Israel’s military accused Hamas of using hospitals in Gaza as operations centres for directing attacks, an allegation Hamas swiftly denied.
‘Nothing more than crumbs’
Israel has cut supplies of food, water and power to Gaza, notably blocking all deliveries of fuel saying it would be exploited by Hamas to manufacture weapons and explosives.
“People in Gaza are dying, they are not only dying from bombs and strikes, soon many more will die from the consequences of (the) siege,” said Philippe Lazzarini, chief of the UN agency for Palestinian refugee (UNRWA).
A first tranche of critically needed aid was allowed in at the weekend, but since then only 74 trucks have crossed. Before the conflict, the UN says an average of 500 trucks entered Gaza every day.
“These few trucks are nothing more than crumbs that will not make a difference,” Lazzarini said.
EU leaders on Thursday called for “continued, rapid, safe and unhindered humanitarian access and aid”.
A first team of six medics from the International Committee of the Red Cross entered Gaza Friday via its Rafah crossing with Egypt, along with six aid trucks, the ICRC said.
Between the bombardments and the fuel shortages, 12 of Gaza’s 35 hospitals have been forced to close, and UNRWA said it has had to “significantly reduce its operations”.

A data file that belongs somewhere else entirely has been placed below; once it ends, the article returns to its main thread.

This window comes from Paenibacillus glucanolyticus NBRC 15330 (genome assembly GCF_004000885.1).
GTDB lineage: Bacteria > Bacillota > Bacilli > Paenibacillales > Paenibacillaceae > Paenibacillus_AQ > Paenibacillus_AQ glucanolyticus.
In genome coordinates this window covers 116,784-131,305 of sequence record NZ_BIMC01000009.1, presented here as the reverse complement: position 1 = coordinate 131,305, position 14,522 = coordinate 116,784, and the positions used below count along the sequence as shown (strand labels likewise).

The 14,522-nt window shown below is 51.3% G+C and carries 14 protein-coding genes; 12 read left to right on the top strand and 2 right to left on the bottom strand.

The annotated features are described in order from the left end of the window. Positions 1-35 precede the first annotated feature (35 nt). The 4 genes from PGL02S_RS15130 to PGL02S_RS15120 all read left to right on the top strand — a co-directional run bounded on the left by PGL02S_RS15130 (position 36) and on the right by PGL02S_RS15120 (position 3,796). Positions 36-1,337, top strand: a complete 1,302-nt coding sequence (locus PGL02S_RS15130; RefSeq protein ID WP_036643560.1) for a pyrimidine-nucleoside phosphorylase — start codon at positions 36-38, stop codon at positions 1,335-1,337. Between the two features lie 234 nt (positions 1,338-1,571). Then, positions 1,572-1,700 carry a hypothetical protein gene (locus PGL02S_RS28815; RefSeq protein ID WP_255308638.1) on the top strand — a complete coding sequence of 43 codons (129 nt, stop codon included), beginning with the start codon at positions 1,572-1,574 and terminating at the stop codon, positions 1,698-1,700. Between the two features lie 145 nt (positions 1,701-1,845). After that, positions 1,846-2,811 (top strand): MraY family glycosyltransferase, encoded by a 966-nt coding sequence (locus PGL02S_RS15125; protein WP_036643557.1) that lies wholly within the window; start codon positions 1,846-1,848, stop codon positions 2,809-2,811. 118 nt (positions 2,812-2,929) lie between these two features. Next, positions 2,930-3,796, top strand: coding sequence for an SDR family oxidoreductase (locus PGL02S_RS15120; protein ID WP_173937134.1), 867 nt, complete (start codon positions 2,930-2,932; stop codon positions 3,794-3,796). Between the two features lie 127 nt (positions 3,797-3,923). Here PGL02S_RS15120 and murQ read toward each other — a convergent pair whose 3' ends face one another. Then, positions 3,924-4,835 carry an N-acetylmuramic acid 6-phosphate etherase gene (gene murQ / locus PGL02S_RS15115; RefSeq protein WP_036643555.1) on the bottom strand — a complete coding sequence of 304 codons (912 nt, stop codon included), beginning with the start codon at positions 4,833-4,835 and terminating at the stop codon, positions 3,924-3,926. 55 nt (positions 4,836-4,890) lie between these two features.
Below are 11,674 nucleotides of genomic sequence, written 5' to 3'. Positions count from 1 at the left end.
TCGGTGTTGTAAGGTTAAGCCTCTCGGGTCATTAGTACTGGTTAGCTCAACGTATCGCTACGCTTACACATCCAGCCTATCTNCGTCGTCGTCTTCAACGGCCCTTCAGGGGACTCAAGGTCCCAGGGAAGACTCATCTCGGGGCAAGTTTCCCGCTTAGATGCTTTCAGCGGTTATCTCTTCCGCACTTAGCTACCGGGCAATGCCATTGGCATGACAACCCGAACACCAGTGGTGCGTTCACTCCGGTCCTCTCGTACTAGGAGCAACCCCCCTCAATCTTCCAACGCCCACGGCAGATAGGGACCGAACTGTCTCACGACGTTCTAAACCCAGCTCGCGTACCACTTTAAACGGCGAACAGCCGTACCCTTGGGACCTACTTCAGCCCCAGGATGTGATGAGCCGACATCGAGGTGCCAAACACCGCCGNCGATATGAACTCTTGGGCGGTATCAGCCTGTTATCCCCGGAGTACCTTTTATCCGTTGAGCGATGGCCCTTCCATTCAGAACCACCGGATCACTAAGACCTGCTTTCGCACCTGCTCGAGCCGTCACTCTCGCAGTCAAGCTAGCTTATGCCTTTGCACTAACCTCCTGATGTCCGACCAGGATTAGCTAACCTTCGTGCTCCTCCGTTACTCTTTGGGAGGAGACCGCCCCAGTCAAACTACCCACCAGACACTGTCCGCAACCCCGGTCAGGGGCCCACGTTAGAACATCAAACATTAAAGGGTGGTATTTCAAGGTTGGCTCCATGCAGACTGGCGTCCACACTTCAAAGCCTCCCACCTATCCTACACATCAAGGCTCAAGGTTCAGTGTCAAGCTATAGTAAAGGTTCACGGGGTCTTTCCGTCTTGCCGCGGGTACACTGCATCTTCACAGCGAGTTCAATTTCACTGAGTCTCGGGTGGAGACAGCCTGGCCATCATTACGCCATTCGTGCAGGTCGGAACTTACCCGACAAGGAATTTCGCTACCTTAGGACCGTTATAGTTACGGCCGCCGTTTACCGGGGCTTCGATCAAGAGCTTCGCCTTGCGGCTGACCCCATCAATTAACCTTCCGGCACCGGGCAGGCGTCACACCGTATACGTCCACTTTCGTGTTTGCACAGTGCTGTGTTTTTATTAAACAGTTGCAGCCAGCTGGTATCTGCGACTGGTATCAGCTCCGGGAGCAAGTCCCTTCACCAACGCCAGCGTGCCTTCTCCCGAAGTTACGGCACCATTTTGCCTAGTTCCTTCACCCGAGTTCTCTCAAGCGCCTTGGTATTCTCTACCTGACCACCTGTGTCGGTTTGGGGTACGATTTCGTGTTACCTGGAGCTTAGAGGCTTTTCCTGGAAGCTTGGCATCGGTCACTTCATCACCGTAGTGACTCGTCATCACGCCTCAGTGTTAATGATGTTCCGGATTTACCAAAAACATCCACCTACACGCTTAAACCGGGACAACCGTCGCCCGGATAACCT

With tens of thousands of Israeli troops massed along the Gaza border ahead of a widely expected ground offensive, the army said it had staged another brief ground incursion into Gaza on Thursday night, the second in as many days.
Hamas said Israel had also tried to stage “a large-scale amphibious operation” on the coast around the southern town of Rafah but it had been thwarted.
Israel confirmed the dawn operation, saying troops had struck “Hamas military infrastructure and… a compound” used by militants.
The army also updated to 229 the number of hostages held -by Hamas, many of whom hold foreign passports, with their families frantic about their fate.
Militants also fired rockets on Friday towards Tel Aviv. One struck the city, wounding three people, medics said.
Violence has also risen sharply in the occupied West Bank since the October 7 attacks, with more than 100 Palestinians killed and over 1,900 wounded.
Another four Palestinians were killed Friday during Israeli raids in the northern cities of Jenin and Qalqilya, the health ministry said.